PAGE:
TMS is another form of neuromodulation that uses strong, focal magnetic pulses to the dorsolateral prefrontal cortex (DLPFC) to depolarize neuronal circuits.47 In pregnancy, unlike ECT, no pharmacologic agents are necessary for its administration. Typically, during right-sided low-frequency (≤1 Hz) TMS, the stimulus is applied in a continuous train for 10–15 minutes.48 Left-sided, high-frequency (>1 Hz) TMS has shorter periods of stimulation that are separated by intervals of no stimulation to reduce the risk of seizure induction (called intertrain intervals). High-frequency TMS sessions last between 30 minutes and 45 minutes.48 An acute course of TMS is usually 20–30 treatments given Monday to Friday for 4–6 weeks. It is well tolerated with headache and scalp pain being the most common side effects.49 As with ECT, a 30° pelvic tilt should be employed for women at or beyond 24 weeks of pregnancy to prevent supine hypotension.50 Based on a small cohort of subjects, low-frequency, right-sided TMS does not appear to impose a risk of causing uterine contractions or fetal arrthymias. This was explored in an open-label pilot study of TMS in ten depressed women with major depressive disorder in which antenatal tocodynamometry for uterine contractions and FHR were monitored 20 minutes before, during, and 20 minutes after treatments 1, 10, and 20.51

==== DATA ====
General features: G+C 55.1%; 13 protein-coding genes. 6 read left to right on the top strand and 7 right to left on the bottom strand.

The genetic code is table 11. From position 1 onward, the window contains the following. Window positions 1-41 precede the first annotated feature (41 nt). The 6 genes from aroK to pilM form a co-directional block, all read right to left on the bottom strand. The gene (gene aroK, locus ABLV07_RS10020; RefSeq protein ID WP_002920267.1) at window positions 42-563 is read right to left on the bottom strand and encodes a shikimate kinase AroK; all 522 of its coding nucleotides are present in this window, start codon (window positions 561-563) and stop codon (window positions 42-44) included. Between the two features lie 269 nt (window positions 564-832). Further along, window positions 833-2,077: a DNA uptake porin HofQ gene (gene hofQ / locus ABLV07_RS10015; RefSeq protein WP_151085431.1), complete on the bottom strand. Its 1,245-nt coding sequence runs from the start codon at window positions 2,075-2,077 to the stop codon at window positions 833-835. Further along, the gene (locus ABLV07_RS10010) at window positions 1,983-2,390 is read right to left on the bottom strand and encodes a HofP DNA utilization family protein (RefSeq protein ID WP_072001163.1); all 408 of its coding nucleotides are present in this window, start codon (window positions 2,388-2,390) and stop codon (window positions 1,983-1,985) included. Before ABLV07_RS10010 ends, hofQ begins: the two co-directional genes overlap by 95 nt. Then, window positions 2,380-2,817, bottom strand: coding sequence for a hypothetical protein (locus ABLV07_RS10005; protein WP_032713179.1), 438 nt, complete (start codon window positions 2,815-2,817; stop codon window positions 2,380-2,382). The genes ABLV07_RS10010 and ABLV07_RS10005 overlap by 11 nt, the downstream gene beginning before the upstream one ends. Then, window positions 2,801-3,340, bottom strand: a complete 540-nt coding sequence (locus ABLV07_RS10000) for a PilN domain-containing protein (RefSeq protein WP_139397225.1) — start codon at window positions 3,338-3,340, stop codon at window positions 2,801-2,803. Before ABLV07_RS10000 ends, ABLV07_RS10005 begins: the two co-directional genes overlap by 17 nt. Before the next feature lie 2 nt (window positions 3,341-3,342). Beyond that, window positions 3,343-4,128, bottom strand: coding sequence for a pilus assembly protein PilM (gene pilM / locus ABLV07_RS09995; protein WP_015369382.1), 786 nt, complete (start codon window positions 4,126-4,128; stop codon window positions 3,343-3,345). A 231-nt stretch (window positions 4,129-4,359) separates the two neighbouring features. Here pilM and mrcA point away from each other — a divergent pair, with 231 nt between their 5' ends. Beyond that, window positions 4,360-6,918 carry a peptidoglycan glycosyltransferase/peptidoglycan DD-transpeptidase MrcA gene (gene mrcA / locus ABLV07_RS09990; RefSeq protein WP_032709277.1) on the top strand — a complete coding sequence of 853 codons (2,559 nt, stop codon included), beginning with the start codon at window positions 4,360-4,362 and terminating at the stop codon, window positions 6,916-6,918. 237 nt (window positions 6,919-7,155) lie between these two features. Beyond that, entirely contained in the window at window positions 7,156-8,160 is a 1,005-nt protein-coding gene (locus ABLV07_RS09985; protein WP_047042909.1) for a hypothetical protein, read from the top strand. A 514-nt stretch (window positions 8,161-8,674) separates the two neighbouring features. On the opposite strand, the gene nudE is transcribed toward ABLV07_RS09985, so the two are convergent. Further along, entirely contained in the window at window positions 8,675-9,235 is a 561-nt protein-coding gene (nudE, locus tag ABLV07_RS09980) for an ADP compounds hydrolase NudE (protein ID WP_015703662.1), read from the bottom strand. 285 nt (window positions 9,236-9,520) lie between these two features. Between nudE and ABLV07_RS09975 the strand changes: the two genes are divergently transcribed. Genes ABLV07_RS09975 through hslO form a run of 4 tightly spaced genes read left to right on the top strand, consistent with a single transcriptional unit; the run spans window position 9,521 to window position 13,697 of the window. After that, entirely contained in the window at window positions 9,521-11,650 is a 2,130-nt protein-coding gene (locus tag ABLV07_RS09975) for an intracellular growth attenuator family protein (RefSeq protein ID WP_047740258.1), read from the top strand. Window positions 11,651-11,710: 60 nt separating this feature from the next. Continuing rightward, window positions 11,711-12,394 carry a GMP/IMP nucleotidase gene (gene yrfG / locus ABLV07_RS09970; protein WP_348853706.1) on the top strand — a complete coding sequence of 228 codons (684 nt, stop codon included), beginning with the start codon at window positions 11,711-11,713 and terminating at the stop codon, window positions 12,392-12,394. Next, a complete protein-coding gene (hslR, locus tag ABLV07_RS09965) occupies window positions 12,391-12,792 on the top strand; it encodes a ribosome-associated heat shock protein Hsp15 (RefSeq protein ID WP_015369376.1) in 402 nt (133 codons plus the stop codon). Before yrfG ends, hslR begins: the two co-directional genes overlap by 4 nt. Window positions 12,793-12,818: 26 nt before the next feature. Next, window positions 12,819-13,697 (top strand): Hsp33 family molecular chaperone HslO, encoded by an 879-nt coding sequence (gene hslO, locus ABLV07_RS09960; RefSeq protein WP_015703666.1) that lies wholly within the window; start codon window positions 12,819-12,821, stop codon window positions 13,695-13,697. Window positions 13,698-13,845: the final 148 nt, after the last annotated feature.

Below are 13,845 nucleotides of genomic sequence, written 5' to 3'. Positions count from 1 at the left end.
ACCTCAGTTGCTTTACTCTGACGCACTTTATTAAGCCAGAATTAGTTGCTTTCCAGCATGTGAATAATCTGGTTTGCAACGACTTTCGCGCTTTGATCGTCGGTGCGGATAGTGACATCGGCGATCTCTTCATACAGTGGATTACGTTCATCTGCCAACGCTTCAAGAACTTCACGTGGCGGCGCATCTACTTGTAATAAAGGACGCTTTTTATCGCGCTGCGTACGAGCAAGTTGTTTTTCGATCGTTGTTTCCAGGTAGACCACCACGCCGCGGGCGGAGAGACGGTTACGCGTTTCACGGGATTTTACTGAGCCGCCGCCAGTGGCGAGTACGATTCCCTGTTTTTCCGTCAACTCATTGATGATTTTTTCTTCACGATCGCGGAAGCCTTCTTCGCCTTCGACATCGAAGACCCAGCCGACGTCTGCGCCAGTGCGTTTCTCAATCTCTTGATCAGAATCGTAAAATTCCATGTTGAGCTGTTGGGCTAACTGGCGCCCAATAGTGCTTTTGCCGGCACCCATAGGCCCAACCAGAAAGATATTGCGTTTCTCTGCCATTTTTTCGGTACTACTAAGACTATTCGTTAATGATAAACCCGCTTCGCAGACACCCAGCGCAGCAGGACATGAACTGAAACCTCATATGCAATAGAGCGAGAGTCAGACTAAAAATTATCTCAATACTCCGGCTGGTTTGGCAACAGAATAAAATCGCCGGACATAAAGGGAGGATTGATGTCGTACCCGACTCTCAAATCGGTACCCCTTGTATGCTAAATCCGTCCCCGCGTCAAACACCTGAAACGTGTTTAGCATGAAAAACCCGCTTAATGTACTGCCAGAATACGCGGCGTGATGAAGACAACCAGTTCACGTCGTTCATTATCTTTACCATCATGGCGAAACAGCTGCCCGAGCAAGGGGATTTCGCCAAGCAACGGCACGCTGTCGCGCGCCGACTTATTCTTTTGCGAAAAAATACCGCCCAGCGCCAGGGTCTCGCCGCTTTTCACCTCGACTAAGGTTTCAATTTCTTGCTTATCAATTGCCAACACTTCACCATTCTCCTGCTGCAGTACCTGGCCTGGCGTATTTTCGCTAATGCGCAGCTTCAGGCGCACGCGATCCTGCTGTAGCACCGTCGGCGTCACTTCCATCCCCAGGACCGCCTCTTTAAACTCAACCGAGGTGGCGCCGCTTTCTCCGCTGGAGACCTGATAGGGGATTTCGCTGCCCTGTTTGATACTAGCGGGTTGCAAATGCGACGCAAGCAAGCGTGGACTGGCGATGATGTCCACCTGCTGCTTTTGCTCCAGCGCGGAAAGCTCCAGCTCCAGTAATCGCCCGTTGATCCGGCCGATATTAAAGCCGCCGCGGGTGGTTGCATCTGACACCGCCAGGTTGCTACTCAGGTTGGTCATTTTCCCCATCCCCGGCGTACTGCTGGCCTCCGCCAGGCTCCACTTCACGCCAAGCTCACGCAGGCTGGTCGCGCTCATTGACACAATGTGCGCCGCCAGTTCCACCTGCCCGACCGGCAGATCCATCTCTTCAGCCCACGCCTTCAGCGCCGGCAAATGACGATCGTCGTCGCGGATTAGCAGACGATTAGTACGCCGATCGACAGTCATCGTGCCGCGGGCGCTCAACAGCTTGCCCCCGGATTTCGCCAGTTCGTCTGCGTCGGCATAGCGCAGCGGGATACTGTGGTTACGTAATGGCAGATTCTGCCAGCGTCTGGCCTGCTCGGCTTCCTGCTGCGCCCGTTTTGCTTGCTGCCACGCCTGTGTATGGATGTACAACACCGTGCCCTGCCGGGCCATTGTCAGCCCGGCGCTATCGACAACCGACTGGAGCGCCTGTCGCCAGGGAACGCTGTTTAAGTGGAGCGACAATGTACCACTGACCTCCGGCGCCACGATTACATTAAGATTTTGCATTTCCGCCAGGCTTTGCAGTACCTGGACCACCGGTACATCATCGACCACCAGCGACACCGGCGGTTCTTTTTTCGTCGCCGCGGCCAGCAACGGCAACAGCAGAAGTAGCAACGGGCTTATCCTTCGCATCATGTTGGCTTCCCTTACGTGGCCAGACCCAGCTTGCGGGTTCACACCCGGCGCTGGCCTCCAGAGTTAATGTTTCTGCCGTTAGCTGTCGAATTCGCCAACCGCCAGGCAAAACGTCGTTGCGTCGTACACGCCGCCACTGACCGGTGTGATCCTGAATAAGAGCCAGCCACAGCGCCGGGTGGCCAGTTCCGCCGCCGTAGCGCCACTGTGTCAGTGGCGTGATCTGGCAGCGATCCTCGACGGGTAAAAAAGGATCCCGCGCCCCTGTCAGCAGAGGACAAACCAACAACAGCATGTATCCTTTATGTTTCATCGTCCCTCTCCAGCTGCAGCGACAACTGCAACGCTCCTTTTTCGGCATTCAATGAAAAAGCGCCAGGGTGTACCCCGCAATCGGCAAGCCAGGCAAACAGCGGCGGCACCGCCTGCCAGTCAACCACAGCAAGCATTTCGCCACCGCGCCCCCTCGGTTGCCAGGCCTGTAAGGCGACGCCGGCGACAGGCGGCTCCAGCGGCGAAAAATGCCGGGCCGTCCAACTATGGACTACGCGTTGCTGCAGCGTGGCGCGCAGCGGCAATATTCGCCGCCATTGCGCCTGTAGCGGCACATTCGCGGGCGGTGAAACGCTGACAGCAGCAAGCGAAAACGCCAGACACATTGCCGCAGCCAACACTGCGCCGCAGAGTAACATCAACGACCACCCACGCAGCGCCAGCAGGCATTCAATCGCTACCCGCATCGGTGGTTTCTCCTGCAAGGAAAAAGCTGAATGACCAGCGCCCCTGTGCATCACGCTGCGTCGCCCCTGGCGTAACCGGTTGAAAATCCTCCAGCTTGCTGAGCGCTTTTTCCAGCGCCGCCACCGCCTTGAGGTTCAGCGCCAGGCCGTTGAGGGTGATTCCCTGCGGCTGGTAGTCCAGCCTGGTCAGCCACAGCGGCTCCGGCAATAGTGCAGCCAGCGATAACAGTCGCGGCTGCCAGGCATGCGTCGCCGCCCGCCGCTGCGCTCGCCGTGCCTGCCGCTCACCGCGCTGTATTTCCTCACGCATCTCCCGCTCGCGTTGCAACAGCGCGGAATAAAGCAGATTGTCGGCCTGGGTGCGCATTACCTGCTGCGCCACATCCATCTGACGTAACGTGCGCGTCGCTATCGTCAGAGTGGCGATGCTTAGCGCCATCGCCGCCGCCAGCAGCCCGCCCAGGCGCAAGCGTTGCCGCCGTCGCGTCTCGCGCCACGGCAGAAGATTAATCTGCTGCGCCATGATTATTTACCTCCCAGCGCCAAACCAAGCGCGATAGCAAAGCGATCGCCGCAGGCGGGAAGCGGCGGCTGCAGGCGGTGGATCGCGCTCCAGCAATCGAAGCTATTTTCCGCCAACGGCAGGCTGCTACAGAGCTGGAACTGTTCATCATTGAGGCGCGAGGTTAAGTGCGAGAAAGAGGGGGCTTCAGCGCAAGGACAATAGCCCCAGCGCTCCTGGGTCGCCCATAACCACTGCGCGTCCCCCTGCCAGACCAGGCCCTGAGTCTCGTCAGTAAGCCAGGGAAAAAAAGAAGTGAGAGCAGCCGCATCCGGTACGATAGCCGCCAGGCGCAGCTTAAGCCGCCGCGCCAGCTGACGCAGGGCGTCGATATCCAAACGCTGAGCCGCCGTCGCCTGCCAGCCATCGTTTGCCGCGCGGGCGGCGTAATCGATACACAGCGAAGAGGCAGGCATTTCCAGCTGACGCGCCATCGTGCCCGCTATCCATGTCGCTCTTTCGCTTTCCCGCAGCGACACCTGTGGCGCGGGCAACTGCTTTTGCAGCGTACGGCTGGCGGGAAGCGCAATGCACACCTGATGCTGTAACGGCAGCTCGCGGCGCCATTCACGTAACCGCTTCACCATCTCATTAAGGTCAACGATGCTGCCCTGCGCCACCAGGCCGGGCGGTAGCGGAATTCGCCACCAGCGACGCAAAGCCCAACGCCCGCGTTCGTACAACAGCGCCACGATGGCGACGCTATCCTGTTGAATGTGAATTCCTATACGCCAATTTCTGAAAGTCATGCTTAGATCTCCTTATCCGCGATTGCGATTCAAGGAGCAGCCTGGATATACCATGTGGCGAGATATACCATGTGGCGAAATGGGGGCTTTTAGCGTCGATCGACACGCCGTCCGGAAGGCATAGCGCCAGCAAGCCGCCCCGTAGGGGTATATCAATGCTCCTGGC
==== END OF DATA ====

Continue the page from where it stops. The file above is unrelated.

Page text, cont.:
The earliest case report in pregnancy was published in 1999.52 A 36-year-old Gravida 1 Para 0 female with no psychiatric history refused antidepressants and was not responsive to psychotherapy. TMS treatment to the DLPFC for AD with prominent anxiety was initiated at 22 weeks of gestation (14 sessions of left-sided, 5 Hz, 5 seconds on, 25 seconds off) at 100% motor threshold (MT). She improved rapidly and delivered a healthy term infant. The next two cases were reported nearly a decade later in 2008.53 The first patient received 15 sessions of high-frequency left-sided TMS to the DLPFC starting at 16 weeks of pregnancy. It was reported that the patient delivered a healthy, full-term baby boy. The second patient, who was also receiving 225 mg of venlafaxine per day, was treated with 15 sessions of low-frequency right-sided TMS starting at 31 weeks of pregnancy (300 pulses per session, 60-second trains, 60-second intertrain intervals) at 100% MT. The patient delivered preterm at 36 weeks. It was reported that the infant, who was exposed to venlafaxine, appeared irritable for approximately 1 week but was otherwise in “good health”. A fourth case was reported in 2010 in which a 28-year-old woman received three courses of treatment with low-frequency left-sided TMS (1 Hz, MT =90%, 1,200 pulses with a 20-second intertrain interval).54 The first course began at 14 weeks, another was initiated at 22 weeks, and another around 32 weeks. After each of the first two treatments, the woman’s Hamilton Depressing Rating Scale (HDRS)55 score was reduced by at least half. After her third treatment, her HDRS score decreased to an 8, scoring just above what would be considered the normal range, which is generally accepted to be between 0 and 7. Throughout all three treatments, no adverse events were reported, and she gave birth to a “healthy boy”.